Tuesday, 6 September 2016

“Unconventional monetary policy in the past: Lessons for today” CGR working paper covered in VOX

In one of the latest CGR working papers, “Danger to the Old Lady of Threadneedle Street? The Bank Restriction Act and the Regime Shift to Paper Money, 1791-1821”, Prof Patrick O’Brien and Dr Nuno Palma obtain important lessons of past monetary policies to explain today’s unconventional monetary policies. As they describe in the abstract:

The Bank Restriction Act of 1797 made legal the Bank of England’s suspension of the convertibility of its banknotes. The current historical consensus is that it was a result of the state's need to finance the war, France’s remonetisation, a loss of confidence in the English country banks, and a run on the Bank of England’s reserves. We argue that while these factors help us understand the timing of the Restriction period, they cannot explain its success. We deploy new long-term data which leads us to a complementary explanation: the policy succeeded thanks to the reputation of the Bank of England, achieved through a century of monetary stability

The episode offers a relevant precedent for the hitherto unprecedented monetary policies currently pursued by central banks, as Prof O’Brien and Dr Palma summarize in a recent article published in VOX, CEPR’s Policy Portal:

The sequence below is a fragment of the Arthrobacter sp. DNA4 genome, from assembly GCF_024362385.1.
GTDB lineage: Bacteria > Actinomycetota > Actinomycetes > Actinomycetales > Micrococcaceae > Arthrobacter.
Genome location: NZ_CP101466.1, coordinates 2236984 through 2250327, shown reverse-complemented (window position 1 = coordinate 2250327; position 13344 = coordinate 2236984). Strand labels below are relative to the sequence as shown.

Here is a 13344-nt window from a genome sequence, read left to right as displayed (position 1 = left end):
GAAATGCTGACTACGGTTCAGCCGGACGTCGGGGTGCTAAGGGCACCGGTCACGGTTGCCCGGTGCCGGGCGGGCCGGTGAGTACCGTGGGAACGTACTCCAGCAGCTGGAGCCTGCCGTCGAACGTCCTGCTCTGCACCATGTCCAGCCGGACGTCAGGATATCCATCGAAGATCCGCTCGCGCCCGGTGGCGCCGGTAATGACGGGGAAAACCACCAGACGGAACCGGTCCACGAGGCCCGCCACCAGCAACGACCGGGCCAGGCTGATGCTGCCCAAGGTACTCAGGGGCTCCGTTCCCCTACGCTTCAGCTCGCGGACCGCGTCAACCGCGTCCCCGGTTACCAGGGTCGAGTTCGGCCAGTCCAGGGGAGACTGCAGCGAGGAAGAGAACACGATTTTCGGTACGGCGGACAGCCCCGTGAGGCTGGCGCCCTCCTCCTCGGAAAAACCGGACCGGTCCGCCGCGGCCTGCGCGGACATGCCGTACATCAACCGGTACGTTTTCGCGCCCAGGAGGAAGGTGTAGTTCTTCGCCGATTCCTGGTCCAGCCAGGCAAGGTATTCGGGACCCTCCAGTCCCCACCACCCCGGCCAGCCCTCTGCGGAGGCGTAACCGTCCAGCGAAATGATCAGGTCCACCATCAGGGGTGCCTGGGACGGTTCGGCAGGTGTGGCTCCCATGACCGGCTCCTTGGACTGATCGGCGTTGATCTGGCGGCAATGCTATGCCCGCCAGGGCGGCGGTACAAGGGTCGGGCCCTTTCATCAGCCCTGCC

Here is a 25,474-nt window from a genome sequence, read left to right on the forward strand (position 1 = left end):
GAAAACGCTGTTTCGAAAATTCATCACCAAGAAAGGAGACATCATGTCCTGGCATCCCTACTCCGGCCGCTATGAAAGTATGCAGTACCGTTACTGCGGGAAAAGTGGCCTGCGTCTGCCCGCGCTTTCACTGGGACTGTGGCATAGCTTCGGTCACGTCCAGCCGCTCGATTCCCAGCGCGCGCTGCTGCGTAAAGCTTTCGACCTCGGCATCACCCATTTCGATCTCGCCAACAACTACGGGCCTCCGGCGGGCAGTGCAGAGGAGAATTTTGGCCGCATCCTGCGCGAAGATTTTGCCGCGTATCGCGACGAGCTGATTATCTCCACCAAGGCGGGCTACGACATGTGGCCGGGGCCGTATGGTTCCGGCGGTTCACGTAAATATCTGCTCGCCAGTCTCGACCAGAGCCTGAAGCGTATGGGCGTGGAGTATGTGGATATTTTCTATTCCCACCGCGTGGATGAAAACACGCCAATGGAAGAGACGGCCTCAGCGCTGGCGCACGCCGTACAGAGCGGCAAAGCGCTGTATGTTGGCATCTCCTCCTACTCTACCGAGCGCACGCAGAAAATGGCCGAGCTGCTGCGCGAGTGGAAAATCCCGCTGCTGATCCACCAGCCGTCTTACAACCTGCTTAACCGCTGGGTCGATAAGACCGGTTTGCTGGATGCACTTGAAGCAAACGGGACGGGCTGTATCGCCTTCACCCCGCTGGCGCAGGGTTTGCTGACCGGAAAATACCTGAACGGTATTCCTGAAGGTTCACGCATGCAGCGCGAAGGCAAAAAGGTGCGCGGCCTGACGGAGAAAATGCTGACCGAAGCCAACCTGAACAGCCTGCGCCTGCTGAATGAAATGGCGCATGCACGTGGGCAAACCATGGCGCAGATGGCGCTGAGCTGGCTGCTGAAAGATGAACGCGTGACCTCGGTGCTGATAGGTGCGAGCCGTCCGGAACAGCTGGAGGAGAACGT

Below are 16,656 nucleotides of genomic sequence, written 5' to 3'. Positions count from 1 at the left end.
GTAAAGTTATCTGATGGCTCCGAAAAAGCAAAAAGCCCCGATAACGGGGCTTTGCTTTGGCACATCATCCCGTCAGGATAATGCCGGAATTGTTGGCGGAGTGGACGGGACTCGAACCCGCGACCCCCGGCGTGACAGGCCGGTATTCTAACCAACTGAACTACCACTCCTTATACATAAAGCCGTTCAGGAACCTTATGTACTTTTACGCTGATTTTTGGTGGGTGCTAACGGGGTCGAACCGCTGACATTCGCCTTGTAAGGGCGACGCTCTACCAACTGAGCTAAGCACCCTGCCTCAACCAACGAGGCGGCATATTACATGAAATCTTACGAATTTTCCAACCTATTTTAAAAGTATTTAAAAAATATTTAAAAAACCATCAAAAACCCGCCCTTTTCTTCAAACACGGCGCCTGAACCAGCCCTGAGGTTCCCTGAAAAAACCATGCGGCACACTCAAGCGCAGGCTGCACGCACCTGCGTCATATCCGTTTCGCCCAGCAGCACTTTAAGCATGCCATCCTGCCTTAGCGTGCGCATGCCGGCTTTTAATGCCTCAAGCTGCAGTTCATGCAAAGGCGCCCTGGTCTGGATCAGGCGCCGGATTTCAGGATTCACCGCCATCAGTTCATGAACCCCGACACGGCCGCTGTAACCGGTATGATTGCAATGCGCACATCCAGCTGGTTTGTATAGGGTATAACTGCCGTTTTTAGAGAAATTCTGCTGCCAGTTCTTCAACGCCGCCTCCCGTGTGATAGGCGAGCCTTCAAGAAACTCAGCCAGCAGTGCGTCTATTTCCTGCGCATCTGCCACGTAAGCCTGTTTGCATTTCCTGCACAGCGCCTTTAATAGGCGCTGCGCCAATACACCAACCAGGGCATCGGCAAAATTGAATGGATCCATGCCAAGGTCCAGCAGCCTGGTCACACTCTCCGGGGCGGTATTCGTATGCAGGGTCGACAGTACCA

“Economists and the media often portray the recent unconventional monetary policies of several central banks as unprecedented. There is some truth in this, but there have been episodes in the past where the policies adopted were every bit as radical, given the standards of their time. One such case is the Bank of England’s suspension of convertibility between 1797 and 1821. 
The Bank of England – which was not yet a central bank in the modern sense, though it was already beginning to play a public role – had suffered a significant drain in its reserves from the mid-1790s. In 1797 it suspended convertibility of its notes into gold. It also issued small denomination notes for the first time. Banknotes became increasingly important as a means of payment (Figure 1). 
Figure 1. The ratio of Bank of England notes to coin supply, 1696-1844 
Sources: See O’Brien and Palma (2016) 
This episode parallels the better-known 1914 suspension of the gold standard, but there are some important differences too. The 1797-1821 suspension had only moderate effects. It did not lead to a major financial crisis. Inflation and discount on banknotes remained moderate...”

If you are interested in the insights that the 1797-1821 period offers for today, you can read the full VOX article:



Or, for a more detailed version, read the full working paper:



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